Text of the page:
I’m now trying to think of The Stand-Out Moment of this film, but there’s so many, I don’t know where to start! A good thing, right? Well, from a personal bent, the stand-out holy-shit-I-identify-with-this moment for me was the best-ever male-ally speech (you’ll know it when you see it!) from a man who said that he was raised by his mother, who was the prime breadwinner, but on so much less than her male counterparts despite doing the same work, if not more.

Let me tell you a little personal thing: I was raised primarily by my absolute saint of a mother, who is paid two-thirds of what her male counterparts get, despite actually doing more than them. She is labelled a “part-time worker”, because she may at any point become pregnant and leave her job to have babies, because she’s a woman. My mum is 50. AND THIS IS 2010. This struggle is current! This is happening right now! Equal Pay Act or no Equal Pay Act, there is still inequality in the workplace and in society at large that makes it seem okay and “normal” to treat women like they’re second class goddamn citizens.

So there I was, steaming in my seat, tumescent and tremulous with the wrath of social injustice, but really having an amazing cinematic experience. Oh – another cool thing: the film is colour-treated so that it resembles vintage Sixties film. It’s not overdone – just a little desaturation and colour work – but just enough to evoke the televisual “feel” of the era. It really works. Loved it.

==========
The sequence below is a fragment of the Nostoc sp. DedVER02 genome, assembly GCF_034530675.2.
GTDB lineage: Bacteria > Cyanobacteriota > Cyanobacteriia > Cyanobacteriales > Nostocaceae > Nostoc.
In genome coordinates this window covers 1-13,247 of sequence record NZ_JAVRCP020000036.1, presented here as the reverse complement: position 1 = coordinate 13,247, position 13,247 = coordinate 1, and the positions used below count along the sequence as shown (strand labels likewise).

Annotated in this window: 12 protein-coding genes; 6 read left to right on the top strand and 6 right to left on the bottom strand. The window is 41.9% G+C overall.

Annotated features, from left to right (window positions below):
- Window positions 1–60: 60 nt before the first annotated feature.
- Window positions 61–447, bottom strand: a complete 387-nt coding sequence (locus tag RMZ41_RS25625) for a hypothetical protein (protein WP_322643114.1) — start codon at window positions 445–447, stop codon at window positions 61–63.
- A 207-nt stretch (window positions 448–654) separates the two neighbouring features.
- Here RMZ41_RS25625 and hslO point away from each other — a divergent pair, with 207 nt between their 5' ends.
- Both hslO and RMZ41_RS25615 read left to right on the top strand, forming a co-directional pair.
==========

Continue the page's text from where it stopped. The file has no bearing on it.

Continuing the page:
Naturally, as a nit-picking little bastard who isn’t happy until he’s poked seventeen holes in a thing, I found something to grumble about after all. Hooray! Okay – get this: at the end of the film, you’ve got vintage footage of the actual strikers. They’re all middle-aged and big. Well, certainly bigger than the younger, sexy ladies they’ve got to play their roles in the actual film. They’ve been sexed up. Oh god. What’s right about that? Are the Lords and Ladies Cinema esquire really saying that we, as audience members, cannot possibly empathise with our lead characters unless they’re stereotypically easy on the eye?

I raised this point through a mouthful of curry at my friends after the film. One of them suggested that this could be a deliberate choice on the part of the filmmakers to combat the stereotype that women who fight for women’s rights are unattractive craggy battleaxes, and I think I’m okay with that. Well, okay-er with that. Chewing out that horrible stereotype is always a win in my book. That said, I’m a big fan of craggy old battleaxes. Long live the battleaxe!

Overall, it’s a good film. It’s inspiring, it’s moving, and it’s satisfying like when you add an entire pot of double cream to a pasta sauce. Super.


  • It cares about its subject matter
  • The acting is superb
  • The characterisation is believable, genuine and engaging
  • It’s gorgeous
  • The speeches given make you want to go out and fight the world in the face


  • There is an abominable pair of hotpants in it
3 Responses leave one →
  1. Hodge permalink
    October 27, 2010

    I really liked this film too. Although I do wonder if it’s ever possible to make a film like this without doing the sort of ‘…AND THEN EVERYTHING WAS OK FOREVER THE END’ by way of conclusion. I suppose I was pretty near convinced this film didn’t fall into that trap too badly, but it was still a lurking spectre….

  2. Michael S permalink
    October 27, 2010


    Apparently they give an individual credit to *all* the musicians on the score – it’s pretty much unheard of (even the orchestral contractor is often missed off) and shows a degree of respect for a group of workers in film who’re often overlooked.


    I know even full time Union Officials who thought the film was great and showed sensitivity for the subject matter.

    (Ok, I admit I’m biased on both these points)